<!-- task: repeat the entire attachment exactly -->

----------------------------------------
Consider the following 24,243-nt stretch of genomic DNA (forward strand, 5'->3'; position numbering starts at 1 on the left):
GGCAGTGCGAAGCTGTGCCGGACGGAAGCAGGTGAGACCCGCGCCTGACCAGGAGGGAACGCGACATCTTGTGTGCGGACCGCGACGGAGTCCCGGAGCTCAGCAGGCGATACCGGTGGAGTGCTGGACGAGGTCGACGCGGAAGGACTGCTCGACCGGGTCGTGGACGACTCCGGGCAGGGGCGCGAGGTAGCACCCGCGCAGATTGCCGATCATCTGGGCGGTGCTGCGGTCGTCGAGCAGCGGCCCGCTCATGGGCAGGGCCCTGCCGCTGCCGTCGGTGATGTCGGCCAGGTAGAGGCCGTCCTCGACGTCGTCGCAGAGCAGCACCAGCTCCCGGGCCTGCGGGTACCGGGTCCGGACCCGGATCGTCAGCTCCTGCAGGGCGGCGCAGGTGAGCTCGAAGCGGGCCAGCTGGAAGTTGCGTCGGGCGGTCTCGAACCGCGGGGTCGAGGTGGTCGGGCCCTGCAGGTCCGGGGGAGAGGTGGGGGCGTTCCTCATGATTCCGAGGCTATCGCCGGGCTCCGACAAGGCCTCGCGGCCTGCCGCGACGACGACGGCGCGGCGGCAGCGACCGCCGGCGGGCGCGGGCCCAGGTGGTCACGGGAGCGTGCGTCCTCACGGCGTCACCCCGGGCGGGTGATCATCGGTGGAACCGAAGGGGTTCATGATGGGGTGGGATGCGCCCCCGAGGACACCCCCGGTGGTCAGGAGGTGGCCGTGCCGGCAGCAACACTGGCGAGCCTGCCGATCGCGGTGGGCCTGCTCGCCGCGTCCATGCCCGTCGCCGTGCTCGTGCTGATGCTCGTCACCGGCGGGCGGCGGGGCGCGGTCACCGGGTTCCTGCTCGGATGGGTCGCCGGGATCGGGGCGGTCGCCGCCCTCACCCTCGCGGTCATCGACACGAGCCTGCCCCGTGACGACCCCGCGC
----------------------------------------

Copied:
Consider the following 24,243-nt stretch of genomic DNA (forward strand, 5'->3'; position numbering starts at 1 on the left):
GGCAGTGCGAAGCTGTGCCGGACGGAAGCAGGTGAGACCCGCGCCTGACCAGGAGGGAACGCGACATCTTGTGTGCGGACCGCGACGGAGTCCCGGAGCTCAGCAGGCGATACCGGTGGAGTGCTGGACGAGGTCGACGCGGAAGGACTGCTCGACCGGGTCGTGGACGACTCCGGGCAGGGGCGCGAGGTAGCACCCGCGCAGATTGCCGATCATCTGGGCGGTGCTGCGGTCGTCGAGCAGCGGCCCGCTCATGGGCAGGGCCCTGCCGCTGCCGTCGGTGATGTCGGCCAGGTAGAGGCCGTCCTCGACGTCGTCGCAGAGCAGCACCAGCTCCCGGGCCTGCGGGTACCGGGTCCGGACCCGGATCGTCAGCTCCTGCAGGGCGGCGCAGGTGAGCTCGAAGCGGGCCAGCTGGAAGTTGCGTCGGGCGGTCTCGAACCGCGGGGTCGAGGTGGTCGGGCCCTGCAGGTCCGGGGGAGAGGTGGGGGCGTTCCTCATGATTCCGAGGCTATCGCCGGGCTCCGACAAGGCCTCGCGGCCTGCCGCGACGACGACGGCGCGGCGGCAGCGACCGCCGGCGGGCGCGGGCCCAGGTGGTCACGGGAGCGTGCGTCCTCACGGCGTCACCCCGGGCGGGTGATCATCGGTGGAACCGAAGGGGTTCATGATGGGGTGGGATGCGCCCCCGAGGACACCCCCGGTGGTCAGGAGGTGGCCGTGCCGGCAGCAACACTGGCGAGCCTGCCGATCGCGGTGGGCCTGCTCGCCGCGTCCATGCCCGTCGCCGTGCTCGTGCTGATGCTCGTCACCGGCGGGCGGCGGGGCGCGGTCACCGGGTTCCTGCTCGGATGGGTCGCCGGGATCGGGGCGGTCGCCGCCCTCACCCTCGCGGTCATCGACACGAGCCTGCCCCGTGACGACCCCGCGC